In business, as in life, it’s useful to know when someone is being less-than-truthful with you. Unfortunately, most of us don’t have counterintelligence training aimed at helping us spot spies and other dishonest folks.
In this week’s roundup, we look at advice on spotting a liar from a former counterintelligence FBI agent, plus learn how to deal with a boss who takes credit for your work, and four ways to be more resilient during a job search.
“Entrepreneurs and leaders need to be game-ready when they approach a prospective client, walk into a board meeting, or chat with co-workers,” Quy writes. “If they know how to read people they will notice when inconsistencies arise so they can get insight into what is really going on. To be a successful undercover FBI agent, I had to learn how to read people within minutes—and failing to accurately evaluate the person in front of me could jeopardize an entire assignment.”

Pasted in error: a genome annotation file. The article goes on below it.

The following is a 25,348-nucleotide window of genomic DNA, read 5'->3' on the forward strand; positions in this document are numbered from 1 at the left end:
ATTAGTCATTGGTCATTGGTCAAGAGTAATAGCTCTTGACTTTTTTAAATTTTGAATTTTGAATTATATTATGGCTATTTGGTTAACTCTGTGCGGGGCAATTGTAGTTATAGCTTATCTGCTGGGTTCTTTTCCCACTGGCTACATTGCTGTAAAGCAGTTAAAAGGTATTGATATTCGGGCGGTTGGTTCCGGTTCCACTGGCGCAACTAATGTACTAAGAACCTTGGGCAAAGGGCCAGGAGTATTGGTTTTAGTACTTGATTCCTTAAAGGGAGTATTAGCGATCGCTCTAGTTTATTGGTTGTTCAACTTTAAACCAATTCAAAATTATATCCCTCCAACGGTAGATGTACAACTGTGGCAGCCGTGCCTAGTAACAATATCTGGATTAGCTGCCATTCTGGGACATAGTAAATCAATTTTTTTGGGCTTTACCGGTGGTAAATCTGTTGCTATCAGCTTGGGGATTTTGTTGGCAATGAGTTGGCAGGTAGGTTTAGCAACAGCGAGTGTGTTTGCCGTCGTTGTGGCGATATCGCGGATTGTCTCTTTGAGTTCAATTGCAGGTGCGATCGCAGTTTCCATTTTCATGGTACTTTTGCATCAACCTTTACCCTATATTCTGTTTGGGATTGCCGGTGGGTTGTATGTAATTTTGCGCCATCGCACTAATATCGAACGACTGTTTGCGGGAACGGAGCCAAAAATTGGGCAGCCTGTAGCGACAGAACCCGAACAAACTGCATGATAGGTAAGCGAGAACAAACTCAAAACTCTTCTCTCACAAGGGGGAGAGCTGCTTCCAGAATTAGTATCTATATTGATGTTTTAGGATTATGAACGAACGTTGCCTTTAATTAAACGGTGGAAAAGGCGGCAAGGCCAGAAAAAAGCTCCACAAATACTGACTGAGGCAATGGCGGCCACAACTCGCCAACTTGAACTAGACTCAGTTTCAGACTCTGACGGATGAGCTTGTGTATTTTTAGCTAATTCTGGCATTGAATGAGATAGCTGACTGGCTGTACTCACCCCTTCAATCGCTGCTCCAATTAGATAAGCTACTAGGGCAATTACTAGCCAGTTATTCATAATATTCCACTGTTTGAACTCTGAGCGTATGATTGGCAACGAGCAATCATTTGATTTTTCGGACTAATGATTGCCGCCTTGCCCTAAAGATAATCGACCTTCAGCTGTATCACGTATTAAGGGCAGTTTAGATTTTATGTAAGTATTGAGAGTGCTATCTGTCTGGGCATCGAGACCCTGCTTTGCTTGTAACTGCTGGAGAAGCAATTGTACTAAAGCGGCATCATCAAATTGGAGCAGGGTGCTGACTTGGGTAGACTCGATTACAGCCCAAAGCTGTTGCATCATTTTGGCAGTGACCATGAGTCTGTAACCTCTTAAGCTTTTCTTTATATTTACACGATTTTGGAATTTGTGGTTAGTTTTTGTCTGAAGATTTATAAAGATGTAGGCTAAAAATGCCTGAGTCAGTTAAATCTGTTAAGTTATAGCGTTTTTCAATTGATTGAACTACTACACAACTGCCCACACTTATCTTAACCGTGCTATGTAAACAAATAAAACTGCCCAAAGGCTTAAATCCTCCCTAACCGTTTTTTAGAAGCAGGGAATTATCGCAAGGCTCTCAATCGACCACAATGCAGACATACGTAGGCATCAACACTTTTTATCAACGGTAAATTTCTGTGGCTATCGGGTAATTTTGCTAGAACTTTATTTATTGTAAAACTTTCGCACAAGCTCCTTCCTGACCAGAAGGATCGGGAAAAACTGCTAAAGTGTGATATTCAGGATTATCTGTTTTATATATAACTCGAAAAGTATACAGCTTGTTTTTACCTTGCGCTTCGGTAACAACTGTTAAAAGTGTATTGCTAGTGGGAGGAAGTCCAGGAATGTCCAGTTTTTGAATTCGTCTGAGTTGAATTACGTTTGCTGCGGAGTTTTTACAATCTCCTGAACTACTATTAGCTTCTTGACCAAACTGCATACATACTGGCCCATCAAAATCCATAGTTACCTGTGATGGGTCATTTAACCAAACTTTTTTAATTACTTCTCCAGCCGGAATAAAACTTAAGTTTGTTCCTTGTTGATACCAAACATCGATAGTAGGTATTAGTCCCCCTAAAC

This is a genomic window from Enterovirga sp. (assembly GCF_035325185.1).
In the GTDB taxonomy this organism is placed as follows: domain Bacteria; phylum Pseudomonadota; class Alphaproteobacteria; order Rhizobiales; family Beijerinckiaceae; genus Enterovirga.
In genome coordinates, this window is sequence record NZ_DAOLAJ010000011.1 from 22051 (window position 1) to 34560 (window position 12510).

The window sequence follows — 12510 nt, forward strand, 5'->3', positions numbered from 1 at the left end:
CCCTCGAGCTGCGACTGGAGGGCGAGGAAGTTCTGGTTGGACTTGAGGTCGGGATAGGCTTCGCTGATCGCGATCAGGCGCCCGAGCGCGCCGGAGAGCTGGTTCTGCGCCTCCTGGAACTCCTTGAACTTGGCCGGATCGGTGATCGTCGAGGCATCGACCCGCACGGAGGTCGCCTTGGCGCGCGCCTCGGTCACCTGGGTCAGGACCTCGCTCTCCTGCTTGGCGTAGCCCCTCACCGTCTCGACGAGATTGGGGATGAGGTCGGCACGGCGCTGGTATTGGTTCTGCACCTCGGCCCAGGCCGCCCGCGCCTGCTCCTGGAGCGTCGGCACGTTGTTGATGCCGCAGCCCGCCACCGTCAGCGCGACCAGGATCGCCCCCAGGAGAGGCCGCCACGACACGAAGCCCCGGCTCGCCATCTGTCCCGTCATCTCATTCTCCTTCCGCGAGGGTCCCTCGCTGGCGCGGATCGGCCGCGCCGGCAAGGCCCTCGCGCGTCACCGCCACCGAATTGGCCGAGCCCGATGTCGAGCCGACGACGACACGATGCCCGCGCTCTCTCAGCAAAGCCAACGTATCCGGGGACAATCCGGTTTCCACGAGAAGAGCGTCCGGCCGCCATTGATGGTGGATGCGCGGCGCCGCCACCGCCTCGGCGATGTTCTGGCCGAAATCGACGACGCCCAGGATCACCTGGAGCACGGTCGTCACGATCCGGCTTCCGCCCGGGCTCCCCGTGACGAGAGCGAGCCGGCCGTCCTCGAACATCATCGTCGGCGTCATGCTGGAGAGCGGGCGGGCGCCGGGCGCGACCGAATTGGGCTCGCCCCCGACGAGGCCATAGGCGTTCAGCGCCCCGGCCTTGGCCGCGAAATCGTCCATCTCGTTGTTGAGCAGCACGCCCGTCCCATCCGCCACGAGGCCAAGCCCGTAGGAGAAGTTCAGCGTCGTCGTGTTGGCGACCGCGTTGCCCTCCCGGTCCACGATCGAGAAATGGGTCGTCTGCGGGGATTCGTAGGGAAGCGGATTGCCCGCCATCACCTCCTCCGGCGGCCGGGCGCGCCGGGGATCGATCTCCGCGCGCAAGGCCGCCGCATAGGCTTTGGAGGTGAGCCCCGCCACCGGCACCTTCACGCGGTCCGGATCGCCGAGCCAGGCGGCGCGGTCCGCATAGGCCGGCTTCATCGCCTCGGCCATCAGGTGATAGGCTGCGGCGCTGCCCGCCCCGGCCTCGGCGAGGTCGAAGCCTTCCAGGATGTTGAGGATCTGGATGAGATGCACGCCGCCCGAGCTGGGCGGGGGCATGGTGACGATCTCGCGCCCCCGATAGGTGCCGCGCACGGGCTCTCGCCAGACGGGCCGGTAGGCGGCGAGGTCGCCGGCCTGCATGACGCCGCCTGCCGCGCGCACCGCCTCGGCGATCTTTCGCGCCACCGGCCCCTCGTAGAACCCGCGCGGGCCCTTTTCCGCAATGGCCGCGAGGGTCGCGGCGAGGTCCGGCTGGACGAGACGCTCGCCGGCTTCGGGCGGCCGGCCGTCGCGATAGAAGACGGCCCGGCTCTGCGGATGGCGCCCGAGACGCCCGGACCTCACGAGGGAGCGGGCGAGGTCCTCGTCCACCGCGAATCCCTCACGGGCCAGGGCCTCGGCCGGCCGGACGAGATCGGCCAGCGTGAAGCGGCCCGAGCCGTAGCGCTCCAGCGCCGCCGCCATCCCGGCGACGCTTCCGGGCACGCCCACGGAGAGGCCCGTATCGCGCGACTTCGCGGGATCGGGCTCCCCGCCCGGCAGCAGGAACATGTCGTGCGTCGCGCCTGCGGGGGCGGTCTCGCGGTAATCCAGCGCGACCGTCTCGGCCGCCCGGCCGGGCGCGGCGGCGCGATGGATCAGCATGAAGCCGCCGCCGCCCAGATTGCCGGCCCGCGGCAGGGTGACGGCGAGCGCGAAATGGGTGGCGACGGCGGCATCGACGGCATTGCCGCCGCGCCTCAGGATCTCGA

The secret? Body language and not blowing tiny cues out of proportion. Find out what hands and feet can tell us — and what faces sometimes don’t — in her post.
Working Girl was a great 1980s movie, and a terrible real-life experience. If your boss takes credit for your work, you can’t count on a makeover and some chutzpah to save you. The first thing to figure out is whether the issue is egregious enough to address.
In response to a reader question on the subject of bosses who steal credit, Green says:
“I think you’re entitled to be annoyed by that; it’s grating to me just reading about it. But whether it’s worth saying something about depends on what the impact is on you.”
To find out how to determine that (and to get a sense of when to let it go) see Green’s piece.
David Shindler at The Savvy Intern: 4 Ways to Strengthen Resilience During a Job Search
“It happens to us all during our working lives,” Shindler writes. “We run head first into a stressful or prolonged job search. Ideally, of course, you don’t want to buckle under pressure. However, if that happens, the key is to bounce back into shape in a better place than before.”
The good news is that you can learn to be more resilient. To get you started, Shindler offers insight into four different factors that strengthen resilience.
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